“The earth does not belong to us. We belong to the earth . . . Whatever befalls the earth befalls the sons and daughters of the earth. We did not weave the web of life, we are merely strands in it. Whatever we do to the web we do to ourselves.”
Among the minority groups in this nation who have suffered grievous harms at the hands of a government rooted in a history of white supremacy, the American Indians have certainly suffered more than most through the near total annihilation of their people and the often-deceptive theft of their land.
Today, the American Indians and their supporters find themselves once again embroiled in conflict with an incalcitrant government and a corporate giant, Energy Transfer Partners, with deep pockets who have coalesced and determined to once again place profits over people and the earth without even a feigned attempt to show sensitivity to the culture of the American Indians or the need to honor a federal treaty.
At issue, the government’s intent to provide an easement for the $3.7 billion dollar Dakota Access Pipeline. The Standing Rock Sioux and their supporters say the pipeline will threaten sacred sites and the environment in lands and waters that were never ceded under treaties.
The pipeline would not just threaten waters, it could threaten the tribe’s only source of water. In addition, and as concerning, is the Standing Rock Sioux were reportedly not even consulted before the pipeline was initially approved.
Although the protestors at Standing Rock were given a temporary reprieve early last December when former President Barack Obama used his executive power to block work on the controversial pipeline, at the time, protesters realized the future of the pipeline could ultimately turn on the “punch of a ballot” so to speak.
On November 8, 2016, as the result of apathy and a repressed voter turnout that reached a twenty-year low—America elected Donald J. Trump President of the United States.
It did not take long for Obama’s executive reprieve to be reversed by another Executive Order—this one signed by the newly elected Trump who right away made good on another of his many campaign promises. Now, there are some who believe only a miracle can stop the pipeline. Despite the naysayers however, the battle continues. . .
It is more than a bitter battle over energy and natural resources; it is more than a pressure point for green groups who are fighting the twin concerns of global warming and the damage caused by fossil fuel and other pollutants. It is about a people, the Native People of this land, who are fighting to protect land sacred to them and the waters—a land walked upon by their ancestors, gifted to them by their forefathers and willingly held by them in a sacred trust for their children, for all children of the earth—a legacy that does not appear valued by big oil companies or the politicians who do their bidding. The ancestors of American Indians knew, what the majority of scientists and most right-thinking people now know—that the earth’s resources are finite.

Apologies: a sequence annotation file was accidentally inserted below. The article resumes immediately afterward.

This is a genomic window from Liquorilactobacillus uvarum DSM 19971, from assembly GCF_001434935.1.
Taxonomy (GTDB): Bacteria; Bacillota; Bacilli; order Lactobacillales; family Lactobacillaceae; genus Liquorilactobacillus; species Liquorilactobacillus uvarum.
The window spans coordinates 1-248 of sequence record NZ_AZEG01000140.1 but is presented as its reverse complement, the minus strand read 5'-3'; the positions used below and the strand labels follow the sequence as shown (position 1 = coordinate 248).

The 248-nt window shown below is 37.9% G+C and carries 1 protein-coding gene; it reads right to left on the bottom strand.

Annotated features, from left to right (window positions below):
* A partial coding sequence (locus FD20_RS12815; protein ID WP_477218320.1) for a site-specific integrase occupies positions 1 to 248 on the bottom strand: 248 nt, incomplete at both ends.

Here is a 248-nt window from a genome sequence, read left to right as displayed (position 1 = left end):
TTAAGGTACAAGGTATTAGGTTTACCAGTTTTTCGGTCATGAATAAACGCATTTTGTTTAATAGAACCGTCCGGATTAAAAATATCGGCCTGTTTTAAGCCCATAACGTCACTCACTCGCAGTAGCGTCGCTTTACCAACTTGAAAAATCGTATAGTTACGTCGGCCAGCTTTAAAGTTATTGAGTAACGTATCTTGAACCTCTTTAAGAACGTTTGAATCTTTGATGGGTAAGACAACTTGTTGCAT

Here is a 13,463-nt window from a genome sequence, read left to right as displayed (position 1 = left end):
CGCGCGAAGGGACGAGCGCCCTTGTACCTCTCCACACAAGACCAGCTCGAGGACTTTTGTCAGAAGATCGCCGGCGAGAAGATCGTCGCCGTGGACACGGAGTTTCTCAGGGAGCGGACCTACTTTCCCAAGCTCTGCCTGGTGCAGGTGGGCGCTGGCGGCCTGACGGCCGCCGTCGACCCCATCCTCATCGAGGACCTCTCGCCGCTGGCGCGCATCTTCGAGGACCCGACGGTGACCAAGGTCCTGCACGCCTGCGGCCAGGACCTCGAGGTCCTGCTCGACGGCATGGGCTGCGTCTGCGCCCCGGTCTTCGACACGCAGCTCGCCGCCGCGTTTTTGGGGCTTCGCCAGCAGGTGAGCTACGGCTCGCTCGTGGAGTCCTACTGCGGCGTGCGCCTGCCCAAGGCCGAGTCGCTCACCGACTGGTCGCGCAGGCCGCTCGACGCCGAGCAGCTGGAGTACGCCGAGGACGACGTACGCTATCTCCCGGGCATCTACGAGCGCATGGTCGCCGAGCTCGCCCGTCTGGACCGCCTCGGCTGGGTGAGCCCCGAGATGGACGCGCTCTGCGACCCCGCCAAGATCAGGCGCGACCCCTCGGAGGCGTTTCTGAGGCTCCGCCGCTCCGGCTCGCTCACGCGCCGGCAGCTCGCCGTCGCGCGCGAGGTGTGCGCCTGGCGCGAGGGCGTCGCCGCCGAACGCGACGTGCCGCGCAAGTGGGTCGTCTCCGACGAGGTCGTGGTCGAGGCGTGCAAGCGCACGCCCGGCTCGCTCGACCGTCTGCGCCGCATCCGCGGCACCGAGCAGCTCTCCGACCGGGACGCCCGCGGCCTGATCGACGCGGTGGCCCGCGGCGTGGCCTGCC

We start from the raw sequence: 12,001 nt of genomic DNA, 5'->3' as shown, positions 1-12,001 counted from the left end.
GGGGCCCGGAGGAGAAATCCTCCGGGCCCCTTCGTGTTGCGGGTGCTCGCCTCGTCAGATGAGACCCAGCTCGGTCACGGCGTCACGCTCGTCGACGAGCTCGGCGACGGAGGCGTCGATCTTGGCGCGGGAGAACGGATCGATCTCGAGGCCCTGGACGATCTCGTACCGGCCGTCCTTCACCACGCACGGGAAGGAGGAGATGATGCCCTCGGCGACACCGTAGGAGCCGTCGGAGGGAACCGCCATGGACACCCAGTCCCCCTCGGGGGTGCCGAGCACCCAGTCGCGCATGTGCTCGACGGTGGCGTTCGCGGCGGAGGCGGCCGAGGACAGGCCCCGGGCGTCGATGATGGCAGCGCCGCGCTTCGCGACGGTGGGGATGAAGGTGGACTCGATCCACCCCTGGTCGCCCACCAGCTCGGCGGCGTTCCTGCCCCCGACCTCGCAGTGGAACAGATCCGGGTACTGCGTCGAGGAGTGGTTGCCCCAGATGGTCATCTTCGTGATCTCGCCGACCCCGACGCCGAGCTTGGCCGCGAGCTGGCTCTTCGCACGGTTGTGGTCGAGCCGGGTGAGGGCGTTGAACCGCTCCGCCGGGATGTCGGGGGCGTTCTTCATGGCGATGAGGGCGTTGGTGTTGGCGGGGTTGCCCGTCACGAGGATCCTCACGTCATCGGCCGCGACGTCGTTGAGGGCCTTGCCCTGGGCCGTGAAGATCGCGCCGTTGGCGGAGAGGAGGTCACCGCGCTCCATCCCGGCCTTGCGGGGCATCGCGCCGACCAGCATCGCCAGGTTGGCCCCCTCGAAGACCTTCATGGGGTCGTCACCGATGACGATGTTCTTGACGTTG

There are Americans who do not believe it is right or just for the nation to encroach on sacred land for corporate greed. There are Americans who do not believe it is right or just for the nation to put precious and limited drinking water at risk for corporate greed.
On Tuesday, February 7, it was announced the Army Corps of Engineers issued the final easement needed to complete the project. It would do so over the protests of the Standing Rock Sioux Indians and their supporters; as well as protests of environmentalists and their supporters and all who stand with both. More importantly, supporters are aghast the Army Corps of Engineers would move forward even as the case filed by the Standing Rock Sioux to prevent the pipeline from traversing their land is still working its way through the courts.
In a statement that left many incredulous, Trump told reporters on Tuesday, “As you know I approved two pipelines [Dakota Access and Keystone XL] that were stuck in limbo forever. I don’t even think it was controversial. You know, I approved them and I haven’t even heard one call from anybody saying, ‘oh, that was a terrible thing you did.’”
The president justified his decision to move forward based on projected jobs the pipeline will create; yet those jobs, estimated to be anywhere between 30,000 and 42,000, the State Department found would only last one to two years. The Department also projected the project would only create 35 permanent jobs.
The Standing Sioux Tribe responded to the decision by the Army Corps of Engineers to move ahead with the project in a statement that read in part it was, “undaunted in its commitment to challenge an easement announcement by the US Department of the Army for the Dakota Access Pipeline.”
The Obama administration previously determined the Standing Rock Sioux had treaty rights that needed to be acknowledged and protected; and as a result, advocated for further review and consideration of all possible alternatives to the pipeline’s proposed route.
With this action the Trump administration took another step toward meeting his commitment to supporter to “Take their country back” to the days when treaties were broken with impunity; when civil rights did not apply to people of color; when the environment was fully at the discretion of the oil industries; and big banks in collaboration with wall street controlled the economy without oversight.